The U.S. Supreme Court has agreed to hear arguments in a "pay-for-delay" case that has the Federal Trade Commission accusing generic drugmakers of violating competition laws by agreeing to accept $42 million in annual payments in exchange for not selling generic versions of a more-expensive brand-name testosterone gel.The FTC says (PDF)
the companies—lead respondent Watson Pharmaceuticals, along with Paddock Laboratories, Par Pharmaceutical Cos. and Abbott Laboratories subsidiary Solvay Pharmaceuticals—conspired illegally to keep cheaper drugs off the market, to the detriment of consumers of the brand-name drug.
The companies, meanwhile, say their actions were legal and immune from FTC scrutiny (PDF)
. However, they did not oppose a hearing before the U.S. Supreme Court, because they said differing interpretations of federal law had led to split legal reasoning in various U.S. circuits on a controversy of national significance.
The issue concerns the topical synthetic testosterone called AndroGel. Between 2003 and 2006, Solvay Pharmaceuticals was battling Watson and Paddock in court over whether proposed generic versions of the drug would infringe upon Solvay's patents on AndroGel.
When the FDA granted the generics makers manufacturing approval in January 2006, Solvay estimated that it would lose 90% of its sales of AndroGel within the first year, cutting annual profits on the drug by $125 million. Solvay eventually opted to settle the litigation and pay the competitors a total of as much as $42 million to keep the generics off the market until 2015.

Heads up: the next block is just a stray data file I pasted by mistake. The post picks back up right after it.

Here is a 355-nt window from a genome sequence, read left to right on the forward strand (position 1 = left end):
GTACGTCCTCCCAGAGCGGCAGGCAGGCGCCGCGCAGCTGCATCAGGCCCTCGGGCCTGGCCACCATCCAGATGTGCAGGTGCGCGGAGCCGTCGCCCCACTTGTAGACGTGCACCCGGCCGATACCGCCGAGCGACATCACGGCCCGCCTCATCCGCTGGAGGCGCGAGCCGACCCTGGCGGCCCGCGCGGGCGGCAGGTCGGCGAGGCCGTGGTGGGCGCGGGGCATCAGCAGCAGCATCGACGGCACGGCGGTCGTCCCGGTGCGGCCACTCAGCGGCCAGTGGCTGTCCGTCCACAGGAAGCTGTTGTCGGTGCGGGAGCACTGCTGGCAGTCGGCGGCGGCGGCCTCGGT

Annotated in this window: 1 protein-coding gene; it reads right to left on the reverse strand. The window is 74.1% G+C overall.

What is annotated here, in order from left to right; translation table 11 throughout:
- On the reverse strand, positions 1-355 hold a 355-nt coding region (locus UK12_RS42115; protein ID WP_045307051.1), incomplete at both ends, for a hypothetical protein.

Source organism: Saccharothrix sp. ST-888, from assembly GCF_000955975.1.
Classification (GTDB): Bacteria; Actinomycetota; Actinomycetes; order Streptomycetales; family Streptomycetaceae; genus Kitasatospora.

"The FTC asserted that the generic competitors' agreements not to compete with Solvay, in exchange for payments from Solvay, were unfair methods of competition," the government wrote in its brief to the court. "The FTC further alleged that Solvay had unlawfully extended its monopoly on AndroGel, not on the basis of its patent, but by compensating its potential competitors."
The 11th U.S. Circuit Court of Appeals in Atlanta disagreed with the FTC and ruled the settlements legal.
As the Watson brief to the Supreme Court summarized, "The court below held … that a final settlement of litigation to enforce a patent is immune from antitrust attack so long as the patent was not obtained by fraud, the litigation to enforce the patent was not a sham, and the alleged exclusionary effects of the settlement fall within the scope of the exclusionary potential of the patent."
The case, FTC v. Watson Pharmaceuticals, is slated to be heard in 2013, with a decision expected before the end of June.